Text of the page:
It would take 98hrs to print #Budget2015 papers on a standard printer. Don’t do this-check out http://t.co/AZTkfPw6lX Live: Tues 7.30pm AEST— Australian Treasury (@Treasury_AU) May 9, 2015
Now this is a good thing, and speaks to the growing confidence of the agency on social channels. It's not easy for conservative organisations to 'let go' and allow themselves to engage in less formal and more human ways.
However the specific strategy The Treasury is using runs a large risk of backfiring on the agency.
The ABS could take a very interactive and light approach with the Census to make it relevant to Australians for the very reason that it wasn't especially relevant to many of them.
Few people had strong views about the Census process, either negative or positive. It only occurs once every five years, it has no discernable impact on people's lives the rest of the time and, while completing a census form was inconvenient for some people, it didn't really trigger a strong opposing reaction.
Essentially the ABS approach helped make the Census relevant to people, taking it from a position of irrelevance.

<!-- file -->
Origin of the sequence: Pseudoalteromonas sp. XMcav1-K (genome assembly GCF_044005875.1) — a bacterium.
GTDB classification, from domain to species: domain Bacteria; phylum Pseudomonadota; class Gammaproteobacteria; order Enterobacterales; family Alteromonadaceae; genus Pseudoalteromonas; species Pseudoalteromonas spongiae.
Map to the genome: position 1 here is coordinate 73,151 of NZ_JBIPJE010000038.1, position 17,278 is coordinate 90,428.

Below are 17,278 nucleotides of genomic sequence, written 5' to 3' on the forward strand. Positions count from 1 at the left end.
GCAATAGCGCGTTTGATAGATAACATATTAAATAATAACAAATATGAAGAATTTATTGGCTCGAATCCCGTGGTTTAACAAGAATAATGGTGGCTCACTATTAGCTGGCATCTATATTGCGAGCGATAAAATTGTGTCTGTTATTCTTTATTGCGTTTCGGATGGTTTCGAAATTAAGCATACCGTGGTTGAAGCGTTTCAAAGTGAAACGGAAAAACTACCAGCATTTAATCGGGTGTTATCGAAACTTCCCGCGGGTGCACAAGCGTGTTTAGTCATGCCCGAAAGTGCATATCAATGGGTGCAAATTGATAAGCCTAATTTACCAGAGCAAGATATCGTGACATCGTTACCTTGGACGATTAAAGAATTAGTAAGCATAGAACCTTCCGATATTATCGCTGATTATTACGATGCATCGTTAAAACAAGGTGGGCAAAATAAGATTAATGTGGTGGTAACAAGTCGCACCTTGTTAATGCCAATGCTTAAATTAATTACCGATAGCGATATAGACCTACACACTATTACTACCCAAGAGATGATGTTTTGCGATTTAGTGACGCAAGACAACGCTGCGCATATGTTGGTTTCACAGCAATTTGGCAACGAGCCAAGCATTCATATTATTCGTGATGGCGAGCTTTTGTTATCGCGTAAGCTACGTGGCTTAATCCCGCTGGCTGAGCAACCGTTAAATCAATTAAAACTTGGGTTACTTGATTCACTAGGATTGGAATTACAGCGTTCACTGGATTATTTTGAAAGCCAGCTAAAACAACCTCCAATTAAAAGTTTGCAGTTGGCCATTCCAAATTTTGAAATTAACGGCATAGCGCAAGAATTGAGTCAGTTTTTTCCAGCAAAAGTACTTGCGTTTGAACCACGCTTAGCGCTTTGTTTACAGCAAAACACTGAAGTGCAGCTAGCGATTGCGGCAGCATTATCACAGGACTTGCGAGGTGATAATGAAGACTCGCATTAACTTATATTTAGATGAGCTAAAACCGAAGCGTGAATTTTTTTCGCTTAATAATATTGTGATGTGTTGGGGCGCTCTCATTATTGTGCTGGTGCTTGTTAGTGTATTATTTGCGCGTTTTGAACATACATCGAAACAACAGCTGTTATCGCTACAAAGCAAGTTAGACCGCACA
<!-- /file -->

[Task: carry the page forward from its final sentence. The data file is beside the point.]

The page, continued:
The Treasury is in a very different position with the Australian Government Budget.
The Budget is one of the most significant government activities each year. It is comprehensively covered by the media and is seen as a defining moment for governments, used by the public to judge their performance and their future.
Decisions in the budget affect every Australian, often in very personal and direct ways. Some see their lifestyles improve, others see them falter. It is extensively leaked and discussed ahead of its release, and the shockwaves it can send through the Australian economy can profoundly shape how the government and Australia are perceived globally and locally.
In the case of the current budget, much of the public still feel wounded from last year's budget, which saw a number of budget measures not passed and the government have to take steps back in a number of areas.
The government has taken steps to 'defuse' concerns over the current budget, and have done a good job of leaking key measures ahead of its release to assay some of the community's fears regarding its impact on their lives.
However it probably isn't the right environment to replicate the ABS census strategy - the differences in the public's starting views towards Census 2011 and Budget 2015 are enormous.
As such it looks to me as if The Treasury has perhaps become too ambitious in its approach to budget social engagement this year - a view that's being supported by the types of comments the agency is receiving on its account.
For example, The Treasury's latest tweet deals with the amount of M&Ms consumed by their Budget division staff in the weeks leading up to the budget (image below).